What you need to know from Bears-Packers: Mike Glennon can’t get out of his own way, again

What you need to know from Bears-Packers: Mike Glennon can’t get out of his own way, again

GREEN BAY, Wisc. — For the second time this year, Mike Glennon committed three turnovers in a half. And for the second time this year, the Bears were blown out on the road.

Glennon lost two fumbles and was picked off by Ha-Ha Clinton-Dix in the first half, setting the tone for a 35-14 loss to the Green Bay Packers at Lambeau Field in front of a national Thursday night audience. Clay Matthews’ sack-strip of Glennon on the Bears’ first offensive play of the game — Glennon held on to the ball far too long — quickly handed the Packers a 14-0 lead, and miscommunication between Glennon and center Cody Whitehair caused a comical botched snap that Green Bay easily recovered. And on the interception, Glennon seemed to have Markus Wheaton open, but overthrew the speedy wideout.

Yes, Glennon successfully led a scoring drive inside the two-minute warning, finding Kendall Wright for a pretty five-yard touchdown in the back corner of the end zone.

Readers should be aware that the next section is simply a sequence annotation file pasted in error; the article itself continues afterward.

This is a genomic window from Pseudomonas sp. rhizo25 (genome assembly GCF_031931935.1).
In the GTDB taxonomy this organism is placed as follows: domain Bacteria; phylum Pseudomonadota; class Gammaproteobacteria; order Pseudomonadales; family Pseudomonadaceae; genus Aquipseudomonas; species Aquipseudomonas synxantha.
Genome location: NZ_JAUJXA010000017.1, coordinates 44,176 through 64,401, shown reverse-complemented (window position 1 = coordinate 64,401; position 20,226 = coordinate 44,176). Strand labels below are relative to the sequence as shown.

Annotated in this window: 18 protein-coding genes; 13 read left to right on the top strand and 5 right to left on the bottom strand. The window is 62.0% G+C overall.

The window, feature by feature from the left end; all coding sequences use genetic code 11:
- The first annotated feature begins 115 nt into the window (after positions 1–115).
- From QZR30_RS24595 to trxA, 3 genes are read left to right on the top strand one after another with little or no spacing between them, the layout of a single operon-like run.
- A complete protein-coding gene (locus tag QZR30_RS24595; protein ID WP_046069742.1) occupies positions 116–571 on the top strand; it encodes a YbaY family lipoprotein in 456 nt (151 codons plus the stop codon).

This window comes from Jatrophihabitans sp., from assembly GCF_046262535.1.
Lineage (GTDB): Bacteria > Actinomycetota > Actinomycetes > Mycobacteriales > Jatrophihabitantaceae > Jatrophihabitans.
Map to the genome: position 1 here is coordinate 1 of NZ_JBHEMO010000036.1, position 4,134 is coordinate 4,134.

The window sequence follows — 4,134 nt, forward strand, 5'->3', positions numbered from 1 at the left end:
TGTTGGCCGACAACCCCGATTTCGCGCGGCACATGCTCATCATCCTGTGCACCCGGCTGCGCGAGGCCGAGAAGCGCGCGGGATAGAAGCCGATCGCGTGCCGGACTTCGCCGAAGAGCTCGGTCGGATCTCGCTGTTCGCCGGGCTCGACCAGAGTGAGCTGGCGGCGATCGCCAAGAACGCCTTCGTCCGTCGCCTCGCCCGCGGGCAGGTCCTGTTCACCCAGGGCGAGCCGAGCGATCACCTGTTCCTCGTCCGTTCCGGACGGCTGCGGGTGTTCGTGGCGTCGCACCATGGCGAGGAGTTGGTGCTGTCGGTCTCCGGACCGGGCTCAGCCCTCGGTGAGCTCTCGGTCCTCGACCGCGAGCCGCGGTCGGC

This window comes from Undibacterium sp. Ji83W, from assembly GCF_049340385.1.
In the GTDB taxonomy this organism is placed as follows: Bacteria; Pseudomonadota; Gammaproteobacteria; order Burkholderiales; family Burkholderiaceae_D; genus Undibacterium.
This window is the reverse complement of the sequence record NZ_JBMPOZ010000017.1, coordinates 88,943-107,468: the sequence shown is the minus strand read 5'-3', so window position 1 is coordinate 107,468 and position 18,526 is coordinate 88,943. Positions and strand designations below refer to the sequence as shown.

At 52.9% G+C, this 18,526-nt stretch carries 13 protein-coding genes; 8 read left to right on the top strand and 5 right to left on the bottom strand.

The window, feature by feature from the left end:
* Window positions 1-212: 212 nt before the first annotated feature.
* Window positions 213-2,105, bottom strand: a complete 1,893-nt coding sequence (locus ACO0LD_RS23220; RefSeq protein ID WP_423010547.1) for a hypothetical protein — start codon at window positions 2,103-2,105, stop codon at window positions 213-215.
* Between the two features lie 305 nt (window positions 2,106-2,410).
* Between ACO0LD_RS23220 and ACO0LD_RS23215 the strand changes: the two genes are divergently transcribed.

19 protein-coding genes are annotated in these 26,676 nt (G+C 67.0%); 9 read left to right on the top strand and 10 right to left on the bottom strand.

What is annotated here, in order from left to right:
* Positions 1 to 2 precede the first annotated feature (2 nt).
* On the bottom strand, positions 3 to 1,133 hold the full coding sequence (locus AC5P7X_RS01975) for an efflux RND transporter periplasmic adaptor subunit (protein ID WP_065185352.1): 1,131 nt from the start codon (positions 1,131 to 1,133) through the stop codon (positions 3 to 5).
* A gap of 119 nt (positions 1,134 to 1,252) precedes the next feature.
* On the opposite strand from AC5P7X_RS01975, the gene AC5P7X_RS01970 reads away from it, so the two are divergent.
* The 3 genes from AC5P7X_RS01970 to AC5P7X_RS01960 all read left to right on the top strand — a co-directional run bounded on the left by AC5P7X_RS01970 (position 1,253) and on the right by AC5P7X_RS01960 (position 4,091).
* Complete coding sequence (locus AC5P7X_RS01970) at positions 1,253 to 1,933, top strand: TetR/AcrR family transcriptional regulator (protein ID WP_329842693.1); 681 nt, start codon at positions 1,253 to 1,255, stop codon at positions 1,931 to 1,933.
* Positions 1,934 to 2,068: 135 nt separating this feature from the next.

But Glennon is supposed to excel in operating the Bears offense. He didn’t do that well beyond the botched snap — the Bears had to burn a timeout late in the first quarter when the offense couldn’t get lined up correctly. Those are the kind of errors that may be expected if Mitch Trubisky were in the game, not Glennon.

The Bears now have 10 days to evaluate if Glennon should still be their quarterback before welcoming the Minnesota Vikings to Soldier Field for Monday Night Football Oct. 9. The tape isn’t pretty for Glennon. But has Trubisky done enough behind the scenes to warrant supplanting Glennon as the starting quarterback? Or, even if he hasn’t, does the coaching staff pull the rip cord and play him anyway because they can’t trust Glennon anymore and need to win games to keep their jobs?

The Bears are 1-3 and, outside of a fourth quarter spurt in Week 1, haven’t had good quarterback play this year. Will that change when the calendar flips to October, and will it be because Trubisky is the starter?